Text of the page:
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CMU Map Helps Predict Spikes Of COVID Illness Across The US

Carnegie Mellon University|Delphi Group
Delphi map displaying the rate of doctor visits in US metro areas.

Carnegie Mellon University’s Delphi Research Group has published several interactive maps that provide insight into the spread of coronavirus at the metro area and county levels. This information could be useful as state and local officials consider easing social distancing restrictions.

The maps reportedly display “real-time" data on doctor visits, medical tests and browser searches related to COVID-19 in the United States. Delphi says its maps can also provide advance warning ahead of a COVID spike in a given area, which could help hospitals prepare for surges of patients.

“All of these signals are just rough indicators of COVID-19,” said Roni Rosenfeld, the co-leader of Delphi, in a press release. “Any one data source may not be conclusive, but if multiple sources indicate the same thing, people can have greater confidence about what is happening or will soon happen in various locales.”

Delphi, which specializes in epidemiological forecasting, collected its data with the help of Google, Facebook, an unnamed “national health system,” and Quidel Corp., a maker of flu tests. The symptoms of COVID-19 and influenza are similar. To rule out influenza, people experiencing COVID-like symptoms are often given a flu test.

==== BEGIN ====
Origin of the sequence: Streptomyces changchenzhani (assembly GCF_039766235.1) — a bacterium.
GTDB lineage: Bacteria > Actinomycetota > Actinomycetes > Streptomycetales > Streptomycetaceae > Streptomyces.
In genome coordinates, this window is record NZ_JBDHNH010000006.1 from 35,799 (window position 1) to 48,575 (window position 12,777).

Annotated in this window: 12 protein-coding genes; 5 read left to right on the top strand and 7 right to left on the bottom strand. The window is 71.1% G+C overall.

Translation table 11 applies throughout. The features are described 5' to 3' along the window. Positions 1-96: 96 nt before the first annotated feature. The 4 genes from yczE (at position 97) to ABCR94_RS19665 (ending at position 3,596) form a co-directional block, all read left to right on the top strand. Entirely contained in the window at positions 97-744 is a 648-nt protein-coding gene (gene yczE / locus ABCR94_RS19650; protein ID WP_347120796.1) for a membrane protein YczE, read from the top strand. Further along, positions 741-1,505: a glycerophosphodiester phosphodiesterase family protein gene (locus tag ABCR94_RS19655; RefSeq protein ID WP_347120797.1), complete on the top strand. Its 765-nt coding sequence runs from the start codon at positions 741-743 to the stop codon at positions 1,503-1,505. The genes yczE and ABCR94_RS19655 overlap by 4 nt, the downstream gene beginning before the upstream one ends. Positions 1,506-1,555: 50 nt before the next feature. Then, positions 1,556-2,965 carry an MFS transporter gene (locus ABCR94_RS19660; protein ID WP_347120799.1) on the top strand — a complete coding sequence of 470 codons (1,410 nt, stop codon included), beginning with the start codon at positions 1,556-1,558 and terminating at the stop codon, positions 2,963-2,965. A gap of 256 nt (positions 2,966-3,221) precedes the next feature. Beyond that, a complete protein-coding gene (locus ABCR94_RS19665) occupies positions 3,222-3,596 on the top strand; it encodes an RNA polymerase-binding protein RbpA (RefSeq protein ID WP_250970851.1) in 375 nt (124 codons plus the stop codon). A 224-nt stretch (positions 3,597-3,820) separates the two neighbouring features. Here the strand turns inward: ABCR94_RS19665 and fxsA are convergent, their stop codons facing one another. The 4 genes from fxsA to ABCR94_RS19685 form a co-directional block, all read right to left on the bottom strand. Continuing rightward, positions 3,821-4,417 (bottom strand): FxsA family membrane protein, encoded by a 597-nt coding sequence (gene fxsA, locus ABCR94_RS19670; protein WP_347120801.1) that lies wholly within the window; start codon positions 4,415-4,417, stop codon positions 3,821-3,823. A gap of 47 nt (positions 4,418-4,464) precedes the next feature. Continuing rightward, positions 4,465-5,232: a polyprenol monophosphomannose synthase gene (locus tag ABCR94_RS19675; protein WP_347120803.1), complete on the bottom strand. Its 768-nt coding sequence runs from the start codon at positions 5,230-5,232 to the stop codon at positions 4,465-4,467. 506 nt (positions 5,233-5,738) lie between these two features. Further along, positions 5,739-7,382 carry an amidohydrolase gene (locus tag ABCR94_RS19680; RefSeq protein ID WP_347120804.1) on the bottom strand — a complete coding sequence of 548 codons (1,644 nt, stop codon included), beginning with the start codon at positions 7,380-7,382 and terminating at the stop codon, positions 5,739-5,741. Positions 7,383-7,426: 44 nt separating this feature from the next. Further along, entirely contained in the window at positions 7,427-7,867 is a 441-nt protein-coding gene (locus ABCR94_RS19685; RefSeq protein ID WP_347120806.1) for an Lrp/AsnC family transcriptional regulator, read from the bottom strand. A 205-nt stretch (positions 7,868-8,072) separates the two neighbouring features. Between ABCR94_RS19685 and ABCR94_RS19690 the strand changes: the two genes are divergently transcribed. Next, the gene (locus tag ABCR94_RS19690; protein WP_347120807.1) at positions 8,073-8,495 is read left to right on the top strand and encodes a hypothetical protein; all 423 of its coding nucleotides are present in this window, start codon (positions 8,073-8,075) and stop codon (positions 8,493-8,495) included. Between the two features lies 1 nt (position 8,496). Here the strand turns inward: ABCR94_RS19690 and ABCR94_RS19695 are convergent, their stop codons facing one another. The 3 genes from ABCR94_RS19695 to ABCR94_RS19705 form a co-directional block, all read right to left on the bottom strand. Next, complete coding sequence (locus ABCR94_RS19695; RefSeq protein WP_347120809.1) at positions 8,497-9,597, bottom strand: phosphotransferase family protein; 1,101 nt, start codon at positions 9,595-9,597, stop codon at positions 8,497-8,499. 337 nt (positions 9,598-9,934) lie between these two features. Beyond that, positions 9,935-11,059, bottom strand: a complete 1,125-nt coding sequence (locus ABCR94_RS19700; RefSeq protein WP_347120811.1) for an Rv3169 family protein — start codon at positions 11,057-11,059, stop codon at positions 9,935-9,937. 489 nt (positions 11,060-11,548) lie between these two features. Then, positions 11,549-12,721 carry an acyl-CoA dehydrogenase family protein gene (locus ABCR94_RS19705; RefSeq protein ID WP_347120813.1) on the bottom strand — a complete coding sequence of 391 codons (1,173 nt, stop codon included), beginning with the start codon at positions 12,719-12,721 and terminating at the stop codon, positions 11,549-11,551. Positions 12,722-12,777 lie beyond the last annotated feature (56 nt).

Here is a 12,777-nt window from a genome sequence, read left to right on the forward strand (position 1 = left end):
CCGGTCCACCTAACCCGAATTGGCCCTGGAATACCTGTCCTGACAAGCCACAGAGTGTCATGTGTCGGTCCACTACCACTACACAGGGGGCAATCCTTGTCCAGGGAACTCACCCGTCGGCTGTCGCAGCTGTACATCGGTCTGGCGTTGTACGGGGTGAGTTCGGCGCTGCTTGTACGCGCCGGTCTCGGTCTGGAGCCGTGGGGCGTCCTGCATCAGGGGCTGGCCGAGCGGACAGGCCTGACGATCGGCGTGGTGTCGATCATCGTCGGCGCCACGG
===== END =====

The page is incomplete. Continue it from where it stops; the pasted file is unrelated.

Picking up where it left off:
In the Pittsburgh metro, metrics show that COVID activity seems to be dropping, with the exception of the flu test data map. There was not a sufficient amount of data on the metro level for Delphi to make an estimate, though statewide flu tests have gone down slightly.

The metrics of east coast metros like Philadelphia and New York City also seem to be on the decline. However, data suggest that illness levels in these locales are far more severe, which is consistent with the surge of COVID patients seen in those cities’ health systems.

Delphi’s use of Google and Facebook data was collected through surveys. Users were asked if they knew someone who was experiencing fever, cough and other symptoms related to COVID-19. Delphi said that some 600,000 Google users responded.

Researchers used the “Google Health Trends interface” to see how often people in a given location searched for COVID-related topics.

Delphi said it plans to include additional data sources in the coming weeks, and that the maps would be updated daily.

WESA receives funding from CMU.

Sarah Boden covers health and science for 90.5 WESA. Before coming to Pittsburgh in November 2017, she was a reporter for Iowa Public Radio. As a contributor to the NPR-Kaiser Health News Member Station Reporting Project on Health Care in the States, Sarah's print and audio reporting frequently appears on NPR and KFF Health News.